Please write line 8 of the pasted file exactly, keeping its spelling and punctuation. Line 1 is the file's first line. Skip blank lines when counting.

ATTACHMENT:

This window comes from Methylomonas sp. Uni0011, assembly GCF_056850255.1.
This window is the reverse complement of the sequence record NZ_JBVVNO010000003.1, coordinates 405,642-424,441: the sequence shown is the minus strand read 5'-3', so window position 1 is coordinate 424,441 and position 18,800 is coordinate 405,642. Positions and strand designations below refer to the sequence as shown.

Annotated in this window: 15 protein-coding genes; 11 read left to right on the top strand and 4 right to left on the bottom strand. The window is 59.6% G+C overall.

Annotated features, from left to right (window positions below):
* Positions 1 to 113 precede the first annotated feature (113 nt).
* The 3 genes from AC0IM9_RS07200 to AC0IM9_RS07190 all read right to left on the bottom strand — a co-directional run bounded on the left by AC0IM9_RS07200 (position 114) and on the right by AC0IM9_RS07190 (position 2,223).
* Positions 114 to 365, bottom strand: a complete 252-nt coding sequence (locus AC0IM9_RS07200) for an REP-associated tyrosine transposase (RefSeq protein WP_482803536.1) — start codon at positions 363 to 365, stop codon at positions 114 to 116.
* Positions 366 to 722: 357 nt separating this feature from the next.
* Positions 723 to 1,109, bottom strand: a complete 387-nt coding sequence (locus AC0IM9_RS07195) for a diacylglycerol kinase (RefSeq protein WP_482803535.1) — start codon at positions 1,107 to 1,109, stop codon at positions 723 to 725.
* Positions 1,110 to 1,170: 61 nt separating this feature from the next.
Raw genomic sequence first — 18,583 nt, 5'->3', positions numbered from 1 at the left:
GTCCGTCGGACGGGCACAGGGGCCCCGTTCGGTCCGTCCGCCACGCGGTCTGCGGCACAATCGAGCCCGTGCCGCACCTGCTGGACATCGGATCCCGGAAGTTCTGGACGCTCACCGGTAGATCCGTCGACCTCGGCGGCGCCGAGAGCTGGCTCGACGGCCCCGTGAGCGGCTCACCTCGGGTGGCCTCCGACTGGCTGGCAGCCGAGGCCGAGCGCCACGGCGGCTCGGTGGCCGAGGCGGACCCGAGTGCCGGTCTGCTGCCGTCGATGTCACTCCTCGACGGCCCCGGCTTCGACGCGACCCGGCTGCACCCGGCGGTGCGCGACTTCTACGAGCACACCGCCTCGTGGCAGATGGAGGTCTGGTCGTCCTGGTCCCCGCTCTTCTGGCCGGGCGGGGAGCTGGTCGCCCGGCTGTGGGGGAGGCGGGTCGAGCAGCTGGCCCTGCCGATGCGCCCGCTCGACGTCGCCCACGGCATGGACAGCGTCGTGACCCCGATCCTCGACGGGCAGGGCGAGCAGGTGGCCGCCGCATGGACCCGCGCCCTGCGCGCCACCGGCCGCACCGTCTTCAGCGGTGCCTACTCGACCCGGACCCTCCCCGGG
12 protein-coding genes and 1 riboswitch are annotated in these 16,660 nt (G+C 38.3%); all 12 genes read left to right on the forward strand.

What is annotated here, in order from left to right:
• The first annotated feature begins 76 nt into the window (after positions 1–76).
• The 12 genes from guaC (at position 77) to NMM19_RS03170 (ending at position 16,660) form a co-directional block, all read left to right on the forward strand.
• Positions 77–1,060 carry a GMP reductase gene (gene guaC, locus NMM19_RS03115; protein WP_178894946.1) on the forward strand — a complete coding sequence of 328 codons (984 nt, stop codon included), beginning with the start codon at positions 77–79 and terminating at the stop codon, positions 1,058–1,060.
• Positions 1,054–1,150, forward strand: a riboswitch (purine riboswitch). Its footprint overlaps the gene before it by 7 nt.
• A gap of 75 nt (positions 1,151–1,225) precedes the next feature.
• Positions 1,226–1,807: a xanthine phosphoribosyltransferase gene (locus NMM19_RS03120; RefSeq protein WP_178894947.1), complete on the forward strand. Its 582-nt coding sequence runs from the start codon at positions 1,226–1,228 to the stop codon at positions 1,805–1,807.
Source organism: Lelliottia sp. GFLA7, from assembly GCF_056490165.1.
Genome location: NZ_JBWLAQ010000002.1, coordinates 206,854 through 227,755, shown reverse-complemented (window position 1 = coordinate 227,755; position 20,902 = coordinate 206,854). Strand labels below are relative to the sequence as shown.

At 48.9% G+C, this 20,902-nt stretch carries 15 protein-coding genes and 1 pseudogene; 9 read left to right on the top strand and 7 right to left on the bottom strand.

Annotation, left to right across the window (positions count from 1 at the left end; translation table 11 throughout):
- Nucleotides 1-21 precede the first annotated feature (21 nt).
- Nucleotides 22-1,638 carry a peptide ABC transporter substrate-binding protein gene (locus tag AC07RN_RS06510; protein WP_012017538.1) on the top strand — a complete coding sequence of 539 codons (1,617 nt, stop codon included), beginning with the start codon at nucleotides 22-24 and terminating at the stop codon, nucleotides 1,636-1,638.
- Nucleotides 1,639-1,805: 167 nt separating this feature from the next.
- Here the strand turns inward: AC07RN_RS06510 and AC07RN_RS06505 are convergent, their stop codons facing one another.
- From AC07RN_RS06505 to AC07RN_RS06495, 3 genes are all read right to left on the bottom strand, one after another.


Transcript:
* Positions 366 to 722: 357 nt separating this feature from the next.